Finding Area of Rectangles with Fractional Sides

Contributor: Ashley Nail. Lesson ID: 13408

Finding the area of a rectangle is easy! But what about a rectangle with measurements in fractions? Learn how to decompose mixed numbers, multiply fractions, and find area.


Fractions and Operations, Measurement and Data, Plane Geometry (2D)

learning style
Kinesthetic, Visual
personality style
Lion, Otter, Beaver, Golden Retriever
Grade Level
Intermediate (3-5)
Lesson Type
Quick Query

Lesson Plan - Get It!


Imagine you and your friends are playing baseball. You hit a home run! But you don't get to celebrate for very long - you broke the glass in your neighbor's window!

broken window

You now need to replace the glass in this window. Let's figure out how much glass you will need to buy in order to fix the window.

You take exact measurements of the rectangular window.

One side is 3 ¼ feet and the other is 1 ½ feet.

  • How can you figure out the exact amount of glass you will need to replace the window?

If you guessed to find the area of the rectangular window, you are correct!

However, this is not just a regular rectangle window. The window has measurements that are mixed numbers. In other words, the measurements include a whole number and a fraction.

Let's sketch a picture of the window and label the measurements of the sides:

diagram 1

To find the area of a rectangle, you will need to multiply the length by the width. This is more complicated when there are fractional measurements.

To make finding the area easier, we will break the rectangle into smaller rectangles. This is called tiling.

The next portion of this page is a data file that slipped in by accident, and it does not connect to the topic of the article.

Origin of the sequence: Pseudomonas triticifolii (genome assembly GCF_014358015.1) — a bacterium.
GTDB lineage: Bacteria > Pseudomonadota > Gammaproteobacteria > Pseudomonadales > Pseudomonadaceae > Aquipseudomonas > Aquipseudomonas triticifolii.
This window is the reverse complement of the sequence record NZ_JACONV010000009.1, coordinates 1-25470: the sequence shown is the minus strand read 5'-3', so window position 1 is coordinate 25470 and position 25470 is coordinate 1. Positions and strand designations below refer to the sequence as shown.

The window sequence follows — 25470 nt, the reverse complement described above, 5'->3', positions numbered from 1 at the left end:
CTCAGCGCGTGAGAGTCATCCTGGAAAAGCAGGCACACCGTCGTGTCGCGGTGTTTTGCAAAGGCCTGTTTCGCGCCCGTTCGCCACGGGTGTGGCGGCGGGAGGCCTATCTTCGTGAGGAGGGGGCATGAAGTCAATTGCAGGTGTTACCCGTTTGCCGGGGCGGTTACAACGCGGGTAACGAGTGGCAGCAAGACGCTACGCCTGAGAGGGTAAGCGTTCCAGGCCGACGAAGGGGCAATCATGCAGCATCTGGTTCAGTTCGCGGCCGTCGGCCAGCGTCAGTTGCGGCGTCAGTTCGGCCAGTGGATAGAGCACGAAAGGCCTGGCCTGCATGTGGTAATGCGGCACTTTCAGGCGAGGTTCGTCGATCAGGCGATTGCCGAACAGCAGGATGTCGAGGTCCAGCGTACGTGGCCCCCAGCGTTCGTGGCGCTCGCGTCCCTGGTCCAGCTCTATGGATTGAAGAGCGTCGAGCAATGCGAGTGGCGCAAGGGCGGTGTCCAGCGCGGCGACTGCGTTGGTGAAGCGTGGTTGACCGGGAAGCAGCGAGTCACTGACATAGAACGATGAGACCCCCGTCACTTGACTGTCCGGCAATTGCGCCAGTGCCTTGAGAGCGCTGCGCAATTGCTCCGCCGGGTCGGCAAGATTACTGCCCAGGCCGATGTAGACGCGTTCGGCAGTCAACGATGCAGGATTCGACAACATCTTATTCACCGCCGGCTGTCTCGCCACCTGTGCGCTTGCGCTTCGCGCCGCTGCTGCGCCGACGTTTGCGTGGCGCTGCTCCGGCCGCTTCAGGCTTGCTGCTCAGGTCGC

First, we need to decompose the mixed numbers.

3 ¼ feet can be decomposed into the whole number 3 and the fraction ¼. These two numbers will make up the lengths of our new rectangles:

diagram 2

Next, decompose 1 ½ and label the new widths of the rectangles:

diagram 3

There are now four rectangles, and it will be easier to find the area of each smaller rectangle.

Let's start with the top left rectangle:

diagram 4

Move to the bottom left:

diagram 5

Remember that when you multiply a fraction by a whole number, you must put the whole number over 1.

Now, find the area of the top right rectangle:

diagram 6

Remember, to multiply fractions, you simply multiply across the top and across the bottom.

Find the area of the last rectangle:

diagram 7

The last step is to add all four areas together to find the area of the whole rectangle:

Remember that when you add fractions, there must be common denominators.

diagram 8

Great! Now we know the area of the whole rectangle is 4 7/8 feet squared!

You will need 4 7/8 square feet of glass to fix the broken window!

  • Ready to practice on your own?

Visit the Got It? section to find the area of rectangles with fractions as the sides!

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